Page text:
Sorry about the lateness of this. The past few weeks have been particularly hectic for me. With the end of the school semester and planning for my trip to Dublin, I didn't have much time to do anything gaming related, and so the blog suffered. Now that I've adjusted myself to Dublin and have settled in a little bit, I can hopefully get a few posts in. Expect them to be a bit erratic, however, since I'm not entirely confident of my ability to produce content while trying to keep up with classes while touring as much of Ireland as possible.
As such, here's a mini-review of a little gem of a game I happen to enjoy.
Anachronism is one of those games I stumbled upon a couple of years ago, picked up a few items, and then promptly tucked it away in the closet. I found it again recently, and so have decided to pick it up again, especially since the cards are so cheap nowadays. Produced by TriKing Games from 2005 to 2007, Anachronism is a game in which players place the greatest of history's warriors against each other in quick, brutal arena combat.
The game's main component is cards - lots of them. There are five kinds of cards, and each player uses a 'deck' of five cards in a game. The most important of these are the Warrior cards, which act as the physical representation of your combatant in the arena. These also show your warrior's four stats: Life (hit points), Speed (how many actions they can take in their turn), Experience (mostly used as a tiebreaker, but can determine other effects), and Damage (how much damage they can do with a basic attack, i.e. one without an equipped weapon). Most Warrior cards also have some sort of special effect or ability that they may be able to do once a game, or may change how some cards or actions affect them.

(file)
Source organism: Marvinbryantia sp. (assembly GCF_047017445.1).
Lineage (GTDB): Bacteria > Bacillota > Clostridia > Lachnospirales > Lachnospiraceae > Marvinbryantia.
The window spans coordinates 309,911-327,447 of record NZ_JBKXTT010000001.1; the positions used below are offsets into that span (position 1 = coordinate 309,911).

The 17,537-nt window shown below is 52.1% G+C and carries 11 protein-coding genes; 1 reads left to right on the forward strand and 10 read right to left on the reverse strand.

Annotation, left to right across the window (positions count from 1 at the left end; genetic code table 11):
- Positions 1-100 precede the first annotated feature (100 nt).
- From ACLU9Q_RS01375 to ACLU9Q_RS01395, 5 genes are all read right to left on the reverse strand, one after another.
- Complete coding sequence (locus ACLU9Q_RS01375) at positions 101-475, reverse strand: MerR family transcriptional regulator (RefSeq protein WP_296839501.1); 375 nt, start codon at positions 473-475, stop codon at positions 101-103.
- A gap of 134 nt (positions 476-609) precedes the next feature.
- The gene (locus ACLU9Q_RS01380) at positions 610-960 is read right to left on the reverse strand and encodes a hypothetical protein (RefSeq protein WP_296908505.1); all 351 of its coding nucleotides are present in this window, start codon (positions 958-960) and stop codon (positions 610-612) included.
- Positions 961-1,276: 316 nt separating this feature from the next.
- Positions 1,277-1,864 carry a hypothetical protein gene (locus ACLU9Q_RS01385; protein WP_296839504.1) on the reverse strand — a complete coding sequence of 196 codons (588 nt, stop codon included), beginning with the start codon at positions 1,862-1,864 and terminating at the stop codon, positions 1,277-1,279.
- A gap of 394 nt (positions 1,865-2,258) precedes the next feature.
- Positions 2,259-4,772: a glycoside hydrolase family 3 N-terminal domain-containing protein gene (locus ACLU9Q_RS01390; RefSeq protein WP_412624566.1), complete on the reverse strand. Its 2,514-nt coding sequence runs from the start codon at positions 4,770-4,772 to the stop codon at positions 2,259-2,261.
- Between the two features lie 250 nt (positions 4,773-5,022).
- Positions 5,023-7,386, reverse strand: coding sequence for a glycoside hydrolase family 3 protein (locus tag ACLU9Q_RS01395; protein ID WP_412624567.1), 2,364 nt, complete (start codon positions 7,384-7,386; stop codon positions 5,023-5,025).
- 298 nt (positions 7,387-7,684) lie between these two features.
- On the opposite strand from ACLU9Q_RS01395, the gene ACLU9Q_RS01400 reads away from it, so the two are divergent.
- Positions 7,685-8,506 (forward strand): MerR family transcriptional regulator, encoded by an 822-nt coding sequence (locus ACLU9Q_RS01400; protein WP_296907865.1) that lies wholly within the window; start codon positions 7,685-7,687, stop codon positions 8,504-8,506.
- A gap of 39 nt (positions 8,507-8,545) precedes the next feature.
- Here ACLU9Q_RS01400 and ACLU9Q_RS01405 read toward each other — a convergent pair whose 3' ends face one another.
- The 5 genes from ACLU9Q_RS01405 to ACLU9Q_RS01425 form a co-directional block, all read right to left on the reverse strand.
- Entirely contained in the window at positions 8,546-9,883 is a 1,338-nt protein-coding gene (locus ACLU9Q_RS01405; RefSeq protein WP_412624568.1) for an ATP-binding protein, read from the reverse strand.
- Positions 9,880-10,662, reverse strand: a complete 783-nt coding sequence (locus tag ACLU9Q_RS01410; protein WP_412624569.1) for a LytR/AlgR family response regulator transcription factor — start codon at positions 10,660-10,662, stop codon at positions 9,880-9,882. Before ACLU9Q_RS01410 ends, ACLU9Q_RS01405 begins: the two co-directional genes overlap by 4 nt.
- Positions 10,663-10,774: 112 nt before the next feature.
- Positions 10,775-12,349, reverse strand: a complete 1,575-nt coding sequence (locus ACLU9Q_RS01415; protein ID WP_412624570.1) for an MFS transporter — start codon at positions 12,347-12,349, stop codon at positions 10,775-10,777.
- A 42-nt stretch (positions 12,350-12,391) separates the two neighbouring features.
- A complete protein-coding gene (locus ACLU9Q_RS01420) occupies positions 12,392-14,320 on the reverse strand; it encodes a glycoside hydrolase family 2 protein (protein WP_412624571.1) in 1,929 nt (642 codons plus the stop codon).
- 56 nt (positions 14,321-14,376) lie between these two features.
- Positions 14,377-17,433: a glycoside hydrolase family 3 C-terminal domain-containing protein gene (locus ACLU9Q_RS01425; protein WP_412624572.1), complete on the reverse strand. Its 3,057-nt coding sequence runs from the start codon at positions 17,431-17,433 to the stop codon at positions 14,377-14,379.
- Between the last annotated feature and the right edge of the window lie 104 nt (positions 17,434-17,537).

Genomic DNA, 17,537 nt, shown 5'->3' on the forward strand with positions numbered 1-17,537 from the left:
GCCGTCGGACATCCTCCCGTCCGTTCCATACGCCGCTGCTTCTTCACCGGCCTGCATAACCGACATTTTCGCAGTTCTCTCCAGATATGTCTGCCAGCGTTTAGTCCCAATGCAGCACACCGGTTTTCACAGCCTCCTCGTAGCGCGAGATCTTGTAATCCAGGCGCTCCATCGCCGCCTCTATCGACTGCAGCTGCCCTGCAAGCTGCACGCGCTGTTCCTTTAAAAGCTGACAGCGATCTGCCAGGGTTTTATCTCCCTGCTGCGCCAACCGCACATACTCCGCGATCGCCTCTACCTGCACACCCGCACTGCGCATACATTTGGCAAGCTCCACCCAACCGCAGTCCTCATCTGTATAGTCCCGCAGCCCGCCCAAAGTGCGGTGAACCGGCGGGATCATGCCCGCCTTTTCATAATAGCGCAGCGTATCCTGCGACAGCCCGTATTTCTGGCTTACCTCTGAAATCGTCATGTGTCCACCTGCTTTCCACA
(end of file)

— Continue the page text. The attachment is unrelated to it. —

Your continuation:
The game takes place over fire rounds. The two warriors are placed in a 4x4 square arena on opposite sides, and both players take their other four cards and place them face down in a row. This is where the game gets interesting. In rounds one through four, a card is flipped from left to right. These cards determine a warriors initiative (who goes first in the round) and can have a number of effects, from adding combat damage, to repositioning warriors, to negating damage or other effects. Cards of the same type cancel each other, so you can't equip your warrior with four rounds worth of armor, for example. In the fifth round, experience determines initiative, and the warriors get one more chance to either kill his opponent, or finish with the most Life - the winner is the warrior left alive (obviously) or the one with the highest Life left.
Where the game really gets interesting is when you start switching cards up. Julius Caesar seems interesting enough with a Gladius and leather Lorica and worshiping Jupitor, but what if you gave him a Katana, Hoplite armor, and made him worship Loki? Even though its OOP, there are still enough cards floating around that a small collection isn't all that hard to collect. And they're cheap, too - 16 packs for $20 is the norm online. That actually gets you some 60+ cards to mix and match.
And these aren't cheap cards - in fact, they're so thick that they tend to warp a little from their own thickness, which isn't all that noticeable. A really cheap set of card protectors can keep them pristine and ready for play at any time.
So, that's Anachronism! If you can, grab a starter box and one of the later sets (which is when the cards starting getting better with more flavor). It's a cheap and fun little game to pull out for a quick match.